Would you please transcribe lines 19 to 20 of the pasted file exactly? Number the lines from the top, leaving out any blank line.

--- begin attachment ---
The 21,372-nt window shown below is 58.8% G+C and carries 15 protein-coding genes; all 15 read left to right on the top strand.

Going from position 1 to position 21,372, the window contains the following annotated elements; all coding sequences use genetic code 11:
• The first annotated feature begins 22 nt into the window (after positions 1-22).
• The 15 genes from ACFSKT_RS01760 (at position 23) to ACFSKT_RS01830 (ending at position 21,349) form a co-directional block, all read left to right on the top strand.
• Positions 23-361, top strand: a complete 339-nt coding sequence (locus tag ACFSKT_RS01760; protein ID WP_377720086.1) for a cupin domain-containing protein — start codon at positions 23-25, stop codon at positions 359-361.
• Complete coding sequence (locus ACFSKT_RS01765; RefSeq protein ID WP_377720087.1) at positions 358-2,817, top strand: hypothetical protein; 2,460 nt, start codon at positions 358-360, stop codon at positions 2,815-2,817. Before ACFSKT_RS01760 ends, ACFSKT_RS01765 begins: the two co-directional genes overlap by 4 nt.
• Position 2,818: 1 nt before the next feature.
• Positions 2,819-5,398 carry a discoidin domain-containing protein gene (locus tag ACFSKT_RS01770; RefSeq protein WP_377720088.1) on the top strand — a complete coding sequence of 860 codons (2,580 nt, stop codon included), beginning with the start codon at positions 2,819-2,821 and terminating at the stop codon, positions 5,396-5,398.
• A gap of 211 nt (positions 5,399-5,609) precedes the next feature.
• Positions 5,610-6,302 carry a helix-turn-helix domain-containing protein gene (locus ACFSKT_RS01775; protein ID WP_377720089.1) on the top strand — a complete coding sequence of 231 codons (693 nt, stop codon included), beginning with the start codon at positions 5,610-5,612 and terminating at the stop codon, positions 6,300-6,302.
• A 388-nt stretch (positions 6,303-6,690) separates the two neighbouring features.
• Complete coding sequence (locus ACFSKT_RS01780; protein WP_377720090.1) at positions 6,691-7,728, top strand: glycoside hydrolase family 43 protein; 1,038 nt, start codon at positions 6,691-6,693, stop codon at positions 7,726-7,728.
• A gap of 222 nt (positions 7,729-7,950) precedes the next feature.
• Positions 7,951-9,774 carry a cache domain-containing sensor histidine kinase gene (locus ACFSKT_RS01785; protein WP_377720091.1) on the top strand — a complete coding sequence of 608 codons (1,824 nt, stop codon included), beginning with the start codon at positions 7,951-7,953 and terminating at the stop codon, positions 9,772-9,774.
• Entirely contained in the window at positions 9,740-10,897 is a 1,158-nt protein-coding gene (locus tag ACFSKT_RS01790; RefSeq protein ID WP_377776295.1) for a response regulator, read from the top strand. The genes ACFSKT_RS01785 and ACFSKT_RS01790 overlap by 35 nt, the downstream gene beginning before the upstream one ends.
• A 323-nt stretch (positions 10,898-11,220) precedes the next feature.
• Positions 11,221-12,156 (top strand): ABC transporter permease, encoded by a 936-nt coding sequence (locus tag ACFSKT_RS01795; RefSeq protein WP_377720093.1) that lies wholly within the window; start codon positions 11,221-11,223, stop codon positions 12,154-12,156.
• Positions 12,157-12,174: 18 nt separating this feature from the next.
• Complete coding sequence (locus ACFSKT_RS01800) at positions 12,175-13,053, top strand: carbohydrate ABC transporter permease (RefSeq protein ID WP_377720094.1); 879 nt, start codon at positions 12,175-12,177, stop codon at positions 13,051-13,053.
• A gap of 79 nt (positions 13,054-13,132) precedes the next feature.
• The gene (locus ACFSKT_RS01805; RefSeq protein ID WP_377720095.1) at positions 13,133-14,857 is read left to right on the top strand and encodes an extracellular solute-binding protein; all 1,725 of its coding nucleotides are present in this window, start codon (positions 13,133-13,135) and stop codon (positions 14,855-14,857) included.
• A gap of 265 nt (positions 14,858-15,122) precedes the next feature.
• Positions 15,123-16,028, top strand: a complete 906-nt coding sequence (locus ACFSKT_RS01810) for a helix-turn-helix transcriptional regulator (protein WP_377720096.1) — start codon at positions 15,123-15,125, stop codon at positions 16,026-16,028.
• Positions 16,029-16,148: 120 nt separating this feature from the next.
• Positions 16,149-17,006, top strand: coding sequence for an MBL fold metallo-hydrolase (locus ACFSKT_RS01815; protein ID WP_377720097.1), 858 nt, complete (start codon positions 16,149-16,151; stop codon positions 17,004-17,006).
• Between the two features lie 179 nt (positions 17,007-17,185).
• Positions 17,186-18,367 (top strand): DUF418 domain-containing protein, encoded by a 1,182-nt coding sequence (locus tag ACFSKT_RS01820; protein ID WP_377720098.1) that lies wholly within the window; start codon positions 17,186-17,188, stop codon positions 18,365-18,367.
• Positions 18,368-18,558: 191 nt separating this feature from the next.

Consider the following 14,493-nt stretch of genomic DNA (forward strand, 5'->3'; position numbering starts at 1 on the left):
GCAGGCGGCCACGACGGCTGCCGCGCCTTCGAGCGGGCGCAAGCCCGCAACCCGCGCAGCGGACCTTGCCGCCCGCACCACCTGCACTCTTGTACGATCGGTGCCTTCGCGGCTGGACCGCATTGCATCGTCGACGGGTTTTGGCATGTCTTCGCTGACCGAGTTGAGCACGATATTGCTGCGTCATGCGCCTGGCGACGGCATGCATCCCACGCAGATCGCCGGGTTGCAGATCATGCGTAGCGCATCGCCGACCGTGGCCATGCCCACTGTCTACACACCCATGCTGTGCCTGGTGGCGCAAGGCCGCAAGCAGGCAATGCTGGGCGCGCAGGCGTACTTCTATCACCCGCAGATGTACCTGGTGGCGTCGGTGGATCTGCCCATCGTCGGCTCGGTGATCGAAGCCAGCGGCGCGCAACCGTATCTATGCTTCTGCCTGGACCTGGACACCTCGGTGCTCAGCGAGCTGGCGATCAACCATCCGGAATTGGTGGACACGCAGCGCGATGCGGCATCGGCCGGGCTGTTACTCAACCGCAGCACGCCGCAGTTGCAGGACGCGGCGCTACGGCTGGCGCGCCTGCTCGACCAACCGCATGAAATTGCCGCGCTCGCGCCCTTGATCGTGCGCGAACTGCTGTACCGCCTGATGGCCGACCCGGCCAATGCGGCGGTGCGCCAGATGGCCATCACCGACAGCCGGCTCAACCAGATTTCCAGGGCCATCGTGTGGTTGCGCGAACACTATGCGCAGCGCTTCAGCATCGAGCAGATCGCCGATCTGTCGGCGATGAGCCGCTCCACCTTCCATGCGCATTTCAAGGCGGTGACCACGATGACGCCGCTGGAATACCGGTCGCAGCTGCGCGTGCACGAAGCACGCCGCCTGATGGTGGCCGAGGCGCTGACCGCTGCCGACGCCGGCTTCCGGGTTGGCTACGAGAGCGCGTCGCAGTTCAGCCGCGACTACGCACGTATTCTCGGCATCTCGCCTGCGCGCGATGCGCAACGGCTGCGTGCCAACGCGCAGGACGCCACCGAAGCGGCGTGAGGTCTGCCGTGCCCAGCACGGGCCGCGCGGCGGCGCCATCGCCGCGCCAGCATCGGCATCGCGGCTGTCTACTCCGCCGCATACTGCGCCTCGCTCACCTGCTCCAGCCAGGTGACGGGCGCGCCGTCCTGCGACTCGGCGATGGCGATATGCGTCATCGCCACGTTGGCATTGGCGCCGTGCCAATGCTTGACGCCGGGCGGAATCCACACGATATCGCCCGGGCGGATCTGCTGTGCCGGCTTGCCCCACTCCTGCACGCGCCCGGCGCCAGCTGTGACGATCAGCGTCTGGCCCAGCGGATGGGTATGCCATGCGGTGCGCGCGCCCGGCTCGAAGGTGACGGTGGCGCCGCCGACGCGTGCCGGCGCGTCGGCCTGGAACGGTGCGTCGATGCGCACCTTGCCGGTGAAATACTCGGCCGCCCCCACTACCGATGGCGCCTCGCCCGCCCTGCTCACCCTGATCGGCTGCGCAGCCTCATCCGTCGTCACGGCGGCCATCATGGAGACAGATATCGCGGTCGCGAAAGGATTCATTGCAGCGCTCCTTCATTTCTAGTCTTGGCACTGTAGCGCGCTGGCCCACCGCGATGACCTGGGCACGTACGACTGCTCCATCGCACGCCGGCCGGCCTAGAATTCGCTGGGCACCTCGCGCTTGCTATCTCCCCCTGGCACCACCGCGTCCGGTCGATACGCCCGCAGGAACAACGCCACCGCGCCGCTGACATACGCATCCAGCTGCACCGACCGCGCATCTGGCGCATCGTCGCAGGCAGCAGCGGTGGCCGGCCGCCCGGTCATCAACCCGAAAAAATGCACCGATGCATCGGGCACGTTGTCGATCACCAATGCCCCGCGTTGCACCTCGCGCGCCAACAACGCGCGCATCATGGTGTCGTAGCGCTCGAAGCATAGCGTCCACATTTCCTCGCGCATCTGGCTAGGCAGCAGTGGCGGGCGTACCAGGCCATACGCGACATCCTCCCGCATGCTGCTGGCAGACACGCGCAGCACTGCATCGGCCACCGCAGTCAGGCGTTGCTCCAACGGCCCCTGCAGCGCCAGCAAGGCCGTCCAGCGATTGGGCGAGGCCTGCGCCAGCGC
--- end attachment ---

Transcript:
• Complete coding sequence (locus ACFSKT_RS01800) at positions 12,175-13,053, top strand: carbohydrate ABC transporter permease (RefSeq protein ID WP_377720094.1); 879 nt, start codon at positions 12,175-12,177, stop codon at positions 13,051-13,053.
• A gap of 79 nt (positions 13,054-13,132) precedes the next feature.